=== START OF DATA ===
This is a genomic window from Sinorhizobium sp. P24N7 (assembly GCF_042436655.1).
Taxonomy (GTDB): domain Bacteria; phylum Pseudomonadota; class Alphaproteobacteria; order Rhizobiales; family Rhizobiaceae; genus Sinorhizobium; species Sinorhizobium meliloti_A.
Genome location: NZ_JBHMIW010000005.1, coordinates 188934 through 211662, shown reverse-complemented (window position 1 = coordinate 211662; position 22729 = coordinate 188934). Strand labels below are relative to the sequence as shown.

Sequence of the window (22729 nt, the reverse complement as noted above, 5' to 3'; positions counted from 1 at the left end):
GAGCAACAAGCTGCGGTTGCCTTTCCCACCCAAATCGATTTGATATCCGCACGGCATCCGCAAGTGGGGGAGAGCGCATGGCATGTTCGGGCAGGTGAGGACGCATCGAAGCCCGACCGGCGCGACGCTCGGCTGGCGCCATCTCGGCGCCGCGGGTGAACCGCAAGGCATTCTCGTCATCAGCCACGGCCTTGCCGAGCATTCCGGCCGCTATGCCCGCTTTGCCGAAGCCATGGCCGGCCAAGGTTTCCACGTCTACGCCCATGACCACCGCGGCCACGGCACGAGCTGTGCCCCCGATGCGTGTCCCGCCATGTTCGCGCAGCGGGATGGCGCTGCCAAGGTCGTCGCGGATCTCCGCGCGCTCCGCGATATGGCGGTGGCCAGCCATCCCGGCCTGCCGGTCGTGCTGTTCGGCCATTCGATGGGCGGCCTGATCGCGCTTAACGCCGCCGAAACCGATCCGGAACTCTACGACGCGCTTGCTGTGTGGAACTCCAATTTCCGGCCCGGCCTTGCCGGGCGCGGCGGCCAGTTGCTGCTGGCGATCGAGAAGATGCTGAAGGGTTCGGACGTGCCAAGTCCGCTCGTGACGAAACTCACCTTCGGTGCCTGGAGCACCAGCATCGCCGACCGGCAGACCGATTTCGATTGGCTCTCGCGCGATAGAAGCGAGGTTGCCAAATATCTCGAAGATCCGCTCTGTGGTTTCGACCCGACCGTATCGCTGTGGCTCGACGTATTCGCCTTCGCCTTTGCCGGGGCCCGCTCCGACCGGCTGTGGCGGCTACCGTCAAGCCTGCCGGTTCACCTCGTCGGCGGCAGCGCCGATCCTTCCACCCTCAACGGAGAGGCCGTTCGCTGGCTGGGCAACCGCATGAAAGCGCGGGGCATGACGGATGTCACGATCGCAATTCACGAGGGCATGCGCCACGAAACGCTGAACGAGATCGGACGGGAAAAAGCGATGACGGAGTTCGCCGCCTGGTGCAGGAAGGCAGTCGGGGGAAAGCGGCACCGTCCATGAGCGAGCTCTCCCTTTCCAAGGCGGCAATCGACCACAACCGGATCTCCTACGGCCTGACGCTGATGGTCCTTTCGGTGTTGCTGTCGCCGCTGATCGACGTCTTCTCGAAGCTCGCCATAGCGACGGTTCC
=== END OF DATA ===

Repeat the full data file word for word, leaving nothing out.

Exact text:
This is a genomic window from Sinorhizobium sp. P24N7 (assembly GCF_042436655.1).
Taxonomy (GTDB): domain Bacteria; phylum Pseudomonadota; class Alphaproteobacteria; order Rhizobiales; family Rhizobiaceae; genus Sinorhizobium; species Sinorhizobium meliloti_A.
Genome location: NZ_JBHMIW010000005.1, coordinates 188934 through 211662, shown reverse-complemented (window position 1 = coordinate 211662; position 22729 = coordinate 188934). Strand labels below are relative to the sequence as shown.

Sequence of the window (22729 nt, the reverse complement as noted above, 5' to 3'; positions counted from 1 at the left end):
GAGCAACAAGCTGCGGTTGCCTTTCCCACCCAAATCGATTTGATATCCGCACGGCATCCGCAAGTGGGGGAGAGCGCATGGCATGTTCGGGCAGGTGAGGACGCATCGAAGCCCGACCGGCGCGACGCTCGGCTGGCGCCATCTCGGCGCCGCGGGTGAACCGCAAGGCATTCTCGTCATCAGCCACGGCCTTGCCGAGCATTCCGGCCGCTATGCCCGCTTTGCCGAAGCCATGGCCGGCCAAGGTTTCCACGTCTACGCCCATGACCACCGCGGCCACGGCACGAGCTGTGCCCCCGATGCGTGTCCCGCCATGTTCGCGCAGCGGGATGGCGCTGCCAAGGTCGTCGCGGATCTCCGCGCGCTCCGCGATATGGCGGTGGCCAGCCATCCCGGCCTGCCGGTCGTGCTGTTCGGCCATTCGATGGGCGGCCTGATCGCGCTTAACGCCGCCGAAACCGATCCGGAACTCTACGACGCGCTTGCTGTGTGGAACTCCAATTTCCGGCCCGGCCTTGCCGGGCGCGGCGGCCAGTTGCTGCTGGCGATCGAGAAGATGCTGAAGGGTTCGGACGTGCCAAGTCCGCTCGTGACGAAACTCACCTTCGGTGCCTGGAGCACCAGCATCGCCGACCGGCAGACCGATTTCGATTGGCTCTCGCGCGATAGAAGCGAGGTTGCCAAATATCTCGAAGATCCGCTCTGTGGTTTCGACCCGACCGTATCGCTGTGGCTCGACGTATTCGCCTTCGCCTTTGCCGGGGCCCGCTCCGACCGGCTGTGGCGGCTACCGTCAAGCCTGCCGGTTCACCTCGTCGGCGGCAGCGCCGATCCTTCCACCCTCAACGGAGAGGCCGTTCGCTGGCTGGGCAACCGCATGAAAGCGCGGGGCATGACGGATGTCACGATCGCAATTCACGAGGGCATGCGCCACGAAACGCTGAACGAGATCGGACGGGAAAAAGCGATGACGGAGTTCGCCGCCTGGTGCAGGAAGGCAGTCGGGGGAAAGCGGCACCGTCCATGAGCGAGCTCTCCCTTTCCAAGGCGGCAATCGACCACAACCGGATCTCCTACGGCCTGACGCTGATGGTCCTTTCGGTGTTGCTGTCGCCGCTGATCGACGTCTTCTCGAAGCTCGCCATAGCGACGGTTCC